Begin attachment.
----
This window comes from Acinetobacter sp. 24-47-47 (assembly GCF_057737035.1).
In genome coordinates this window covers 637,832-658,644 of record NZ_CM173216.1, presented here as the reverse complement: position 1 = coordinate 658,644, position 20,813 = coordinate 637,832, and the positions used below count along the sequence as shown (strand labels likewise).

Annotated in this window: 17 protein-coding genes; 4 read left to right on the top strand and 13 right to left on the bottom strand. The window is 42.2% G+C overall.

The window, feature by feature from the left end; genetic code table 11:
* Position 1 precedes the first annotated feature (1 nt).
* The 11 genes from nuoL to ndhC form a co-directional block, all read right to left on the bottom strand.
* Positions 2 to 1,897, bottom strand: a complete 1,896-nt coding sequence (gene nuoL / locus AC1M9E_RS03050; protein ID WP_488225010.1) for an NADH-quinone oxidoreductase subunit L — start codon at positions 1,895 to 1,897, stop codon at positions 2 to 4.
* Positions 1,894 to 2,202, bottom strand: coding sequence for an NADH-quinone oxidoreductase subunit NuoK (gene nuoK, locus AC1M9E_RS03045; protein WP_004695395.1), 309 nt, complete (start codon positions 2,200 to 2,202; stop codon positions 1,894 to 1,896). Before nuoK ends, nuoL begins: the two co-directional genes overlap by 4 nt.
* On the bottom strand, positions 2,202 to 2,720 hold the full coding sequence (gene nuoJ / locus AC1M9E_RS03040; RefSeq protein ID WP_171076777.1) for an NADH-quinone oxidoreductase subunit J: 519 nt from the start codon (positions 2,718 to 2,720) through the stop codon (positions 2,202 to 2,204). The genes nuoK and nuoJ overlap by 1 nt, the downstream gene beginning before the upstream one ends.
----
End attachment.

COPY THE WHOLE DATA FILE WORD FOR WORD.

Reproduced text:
This window comes from Acinetobacter sp. 24-47-47 (assembly GCF_057737035.1).
In genome coordinates this window covers 637,832-658,644 of record NZ_CM173216.1, presented here as the reverse complement: position 1 = coordinate 658,644, position 20,813 = coordinate 637,832, and the positions used below count along the sequence as shown (strand labels likewise).

Annotated in this window: 17 protein-coding genes; 4 read left to right on the top strand and 13 right to left on the bottom strand. The window is 42.2% G+C overall.

The window, feature by feature from the left end; genetic code table 11:
* Position 1 precedes the first annotated feature (1 nt).
* The 11 genes from nuoL to ndhC form a co-directional block, all read right to left on the bottom strand.
* Positions 2 to 1,897, bottom strand: a complete 1,896-nt coding sequence (gene nuoL / locus AC1M9E_RS03050; protein ID WP_488225010.1) for an NADH-quinone oxidoreductase subunit L — start codon at positions 1,895 to 1,897, stop codon at positions 2 to 4.
* Positions 1,894 to 2,202, bottom strand: coding sequence for an NADH-quinone oxidoreductase subunit NuoK (gene nuoK, locus AC1M9E_RS03045; protein WP_004695395.1), 309 nt, complete (start codon positions 2,200 to 2,202; stop codon positions 1,894 to 1,896). Before nuoK ends, nuoL begins: the two co-directional genes overlap by 4 nt.
* On the bottom strand, positions 2,202 to 2,720 hold the full coding sequence (gene nuoJ / locus AC1M9E_RS03040; RefSeq protein ID WP_171076777.1) for an NADH-quinone oxidoreductase subunit J: 519 nt from the start codon (positions 2,718 to 2,720) through the stop codon (positions 2,202 to 2,204). The genes nuoK and nuoJ overlap by 1 nt, the downstream gene beginning before the upstream one ends.